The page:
In today’s consumer culture, we are inundated with advertisements. I’ve seen claims that we are exposed to more than 5,000 ad and brand exposures per day.
It’s little wonder we have so much stuff.
In an effort to simplify our lives this year, Beth and I decided to purge a lot of what we find cluttering our 1200 sq. ft. home. But as I was thinking about releasing some of this “stuff” that we seem to hold on to, I was also confronted with the idea that part of staying simple is to limit what enters our home as much as identifying what we take out.
So what if all these “deals” we see every day are part of the problem? My daughter sees a new toy commercial while watching Disney Jr. and says “I want that for Christmas” (It’s January, mind you). I get the daily email from four different retail outlets about the best deals to ever be available in the history of mankind, but if you don’t act in the next 12 seconds, the email will self-destruct. We buy 48 rolls of toilet paper because you can get it for $.07 less per roll in bulk.
Obviously, I’m exaggerating (a little), but I do think the point is applicable. If we’re not careful, we get so used to seeing everyone’s curated life on Facebook, the pictures from every house cooler than ours on Pinterest, and the best deal of the season on clothes at our favorite store, that we give in just a little. And before we know it, our homes are full of stuff we don’t really like that much anyway.
So here are a few of the strategies we’re trying to use to help us beat the clutter and avoid falling for the great deals on stuff we don’t really need.
Do you love it, need it, or think it’s beautiful?
I’ve heard this approach many times before, but I think I heard it first from my wife. The idea is that you shouldn’t feel obligated to keep that sweater Aunt Ruth gave you four Christmases ago if it doesn’t fit into one of those categories. If you don’t love it, need it, or think it’s beautiful, off to Goodwill it goes.
I’ve found this can help you process a lot of the things you own. I’m actually giving thought to releasing most of my baseball card collection for this very reason. I’ll pull out the cards of my favorite players and team (because they are valuable/sentimental to me [love]), but by getting rid of the rest, I’ll be able to decrease the space needed to store them by close to 80%.
So ask yourself these questions and be honest. Do you REALLY love that frame that you’ve had since your wedding even though it still has some really photogenic couple in it you don’t know? Do you REALLY need the whatchamacallit that slices cantaloupes or would a knife do the trick? Do you REALLY think the 6th blue shirt in your closet is beautiful, or are you keeping it because it still sorta fits?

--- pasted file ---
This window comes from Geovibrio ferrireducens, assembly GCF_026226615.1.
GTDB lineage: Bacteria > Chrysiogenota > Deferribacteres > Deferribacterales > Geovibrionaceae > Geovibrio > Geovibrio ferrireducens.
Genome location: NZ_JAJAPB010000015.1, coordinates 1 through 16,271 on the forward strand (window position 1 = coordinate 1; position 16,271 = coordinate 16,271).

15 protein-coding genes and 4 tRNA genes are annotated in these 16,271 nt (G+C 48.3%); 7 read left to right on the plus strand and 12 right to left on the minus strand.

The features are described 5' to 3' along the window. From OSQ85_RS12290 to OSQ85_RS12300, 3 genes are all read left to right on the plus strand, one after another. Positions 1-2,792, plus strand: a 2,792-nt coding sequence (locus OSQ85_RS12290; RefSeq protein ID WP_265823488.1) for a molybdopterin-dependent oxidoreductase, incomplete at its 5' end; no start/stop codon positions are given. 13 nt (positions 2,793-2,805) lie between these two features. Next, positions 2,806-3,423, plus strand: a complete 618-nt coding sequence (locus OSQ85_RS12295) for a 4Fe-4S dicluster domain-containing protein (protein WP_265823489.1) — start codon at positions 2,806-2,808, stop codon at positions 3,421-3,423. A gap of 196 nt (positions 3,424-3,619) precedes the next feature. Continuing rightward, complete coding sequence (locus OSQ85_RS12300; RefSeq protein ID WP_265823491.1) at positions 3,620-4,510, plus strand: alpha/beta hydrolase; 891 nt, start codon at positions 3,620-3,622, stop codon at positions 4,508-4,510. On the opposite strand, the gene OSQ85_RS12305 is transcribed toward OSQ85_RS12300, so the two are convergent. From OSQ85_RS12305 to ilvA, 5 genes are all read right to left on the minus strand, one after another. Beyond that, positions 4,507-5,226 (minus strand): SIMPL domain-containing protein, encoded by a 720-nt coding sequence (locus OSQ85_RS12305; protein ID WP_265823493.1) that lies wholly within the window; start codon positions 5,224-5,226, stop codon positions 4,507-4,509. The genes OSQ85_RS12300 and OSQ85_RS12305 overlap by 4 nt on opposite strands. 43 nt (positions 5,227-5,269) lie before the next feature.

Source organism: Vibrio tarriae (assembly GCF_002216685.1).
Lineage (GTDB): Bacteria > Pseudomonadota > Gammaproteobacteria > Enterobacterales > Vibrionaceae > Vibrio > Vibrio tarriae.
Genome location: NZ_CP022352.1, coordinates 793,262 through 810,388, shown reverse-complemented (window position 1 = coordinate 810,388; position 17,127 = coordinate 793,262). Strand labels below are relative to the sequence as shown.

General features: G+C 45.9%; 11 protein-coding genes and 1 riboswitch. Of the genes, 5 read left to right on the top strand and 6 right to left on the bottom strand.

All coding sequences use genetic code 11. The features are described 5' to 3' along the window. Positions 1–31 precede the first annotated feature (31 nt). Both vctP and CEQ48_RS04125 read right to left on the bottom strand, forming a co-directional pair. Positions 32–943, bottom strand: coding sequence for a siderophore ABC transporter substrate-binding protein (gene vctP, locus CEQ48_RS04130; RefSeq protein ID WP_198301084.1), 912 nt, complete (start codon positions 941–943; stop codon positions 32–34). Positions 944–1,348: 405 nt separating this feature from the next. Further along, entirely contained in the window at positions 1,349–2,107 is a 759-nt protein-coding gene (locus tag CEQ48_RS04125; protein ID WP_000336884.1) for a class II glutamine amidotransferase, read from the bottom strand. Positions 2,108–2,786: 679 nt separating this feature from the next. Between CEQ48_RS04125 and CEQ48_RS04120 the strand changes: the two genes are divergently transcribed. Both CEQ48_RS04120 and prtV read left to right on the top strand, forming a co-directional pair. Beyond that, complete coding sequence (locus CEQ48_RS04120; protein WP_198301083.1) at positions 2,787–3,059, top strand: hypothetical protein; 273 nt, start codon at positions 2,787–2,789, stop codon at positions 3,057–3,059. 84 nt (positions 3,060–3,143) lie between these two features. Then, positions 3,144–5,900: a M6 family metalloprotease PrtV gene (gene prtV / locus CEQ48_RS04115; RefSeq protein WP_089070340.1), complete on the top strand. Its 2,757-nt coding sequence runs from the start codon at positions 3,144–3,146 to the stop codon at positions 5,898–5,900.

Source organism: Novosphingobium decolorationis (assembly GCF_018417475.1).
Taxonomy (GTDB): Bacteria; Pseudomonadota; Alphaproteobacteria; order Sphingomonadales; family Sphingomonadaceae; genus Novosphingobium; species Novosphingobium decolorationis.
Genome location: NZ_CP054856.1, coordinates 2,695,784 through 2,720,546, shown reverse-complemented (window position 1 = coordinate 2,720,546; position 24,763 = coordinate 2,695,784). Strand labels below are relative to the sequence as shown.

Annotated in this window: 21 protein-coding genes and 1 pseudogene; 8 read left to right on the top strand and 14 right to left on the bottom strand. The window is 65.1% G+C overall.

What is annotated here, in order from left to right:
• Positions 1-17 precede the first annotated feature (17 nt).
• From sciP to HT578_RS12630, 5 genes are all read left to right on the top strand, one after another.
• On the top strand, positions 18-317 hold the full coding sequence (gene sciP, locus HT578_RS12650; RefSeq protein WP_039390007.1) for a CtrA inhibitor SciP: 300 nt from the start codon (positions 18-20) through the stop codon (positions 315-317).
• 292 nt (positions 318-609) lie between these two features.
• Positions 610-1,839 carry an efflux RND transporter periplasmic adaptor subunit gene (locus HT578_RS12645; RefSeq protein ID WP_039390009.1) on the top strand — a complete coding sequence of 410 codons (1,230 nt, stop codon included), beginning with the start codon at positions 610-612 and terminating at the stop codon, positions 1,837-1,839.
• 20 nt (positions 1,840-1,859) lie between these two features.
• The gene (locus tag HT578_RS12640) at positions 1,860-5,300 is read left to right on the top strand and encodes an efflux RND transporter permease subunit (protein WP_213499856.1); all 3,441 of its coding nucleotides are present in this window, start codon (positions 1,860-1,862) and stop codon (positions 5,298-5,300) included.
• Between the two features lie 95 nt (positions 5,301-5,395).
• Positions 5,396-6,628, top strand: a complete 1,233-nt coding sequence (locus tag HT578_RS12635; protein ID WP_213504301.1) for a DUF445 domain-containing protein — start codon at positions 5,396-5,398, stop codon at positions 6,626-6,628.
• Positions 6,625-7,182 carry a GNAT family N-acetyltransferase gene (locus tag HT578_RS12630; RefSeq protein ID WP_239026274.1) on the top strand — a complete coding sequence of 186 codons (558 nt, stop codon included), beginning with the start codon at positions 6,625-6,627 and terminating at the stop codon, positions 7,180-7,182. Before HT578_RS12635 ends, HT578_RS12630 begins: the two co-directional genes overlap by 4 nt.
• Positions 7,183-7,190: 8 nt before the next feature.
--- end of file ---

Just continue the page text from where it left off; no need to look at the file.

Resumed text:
This is a great way to diminish clutter that already exists, but it also is a good way to decide on future purchases. If the item doesn’t fall into one of the three categories (love, need, or beautiful), leave it on the shelf.
One in, One out.
This is not a new concept either. I think I’d heard this one before, but I specifically remember it from the Simple Life Together podcast Beth and I started listening to a few months back. The rule is that for everything new you bring into your house, you have to get rid of something. We haven’t completely implemented this rule yet (though we’re trying to get rid of way more than we’re bringing in at the moment), but it’s a good one and something we’re especially going to use with our kids. This means we don’t begrudge my son when he wants a new football, but as a response, we ask him to donate one of his other toys. Not only does it help keep his room from piling up with toys he barely plays with anyway, but we also have a chance to talk to him about giving and need.
Unsubscribe to Virtually Everything
I took some time over Christmas to significantly decrease the number of emails coming into my inbox every day. I’ve still got some work to do, but it’s so refreshing not to see the number of emails in my personal email balloon to 30+ every day from (mostly) marketing emails and sales ads for some company that I’m sure I did business with once upon a time but who simply want me to spend more of my money today.
Not only does this practice decrease the number of REALLY GREAT DEALS I see (helping me not be tempted to buy a Groupon that may never get redeemed anyway), but it also decreases my digital clutter. Digital clutter can be just as distracting and debilitating as physical clutter, and I’ve found my email inbox to be a much more enjoyable place when I can manage it daily with only a reasonable amount of time invested. I still have a few (very few) email lists that I’m a part of because I actually care about the messages I receive, but I try to limit those to lists that aren’t always trying to sell me more stuff that will further complicate my life.
PRO TIP: If you are struggling to keep all those emails you’ve subscribed to under control, take care of them in bite size chunks. Every time you check your email, unsubscribe from three lists that you don’t want to be a part of anymore. Select all the emails in your inbox from that address, and click ‘Delete’. It will feel so good, I promise. Gmail offers an “unsubscribe” button, but every email sent to you through another business should also have an unsubscribe link at the bottom of the email as well. It only takes a few seconds, and it’s totally worth it for the time you’ll save in the long run.
So what are the steps you’re taking to simplify your space (physical and digital) this year? We’re only just starting on the journey, but my wife and I both agree that our lives are more fulfilling and less stressful when we have fewer things to worry about and when we are working toward having a home assigned for everything we own. I’d love to hear about what is working for you in the comments below.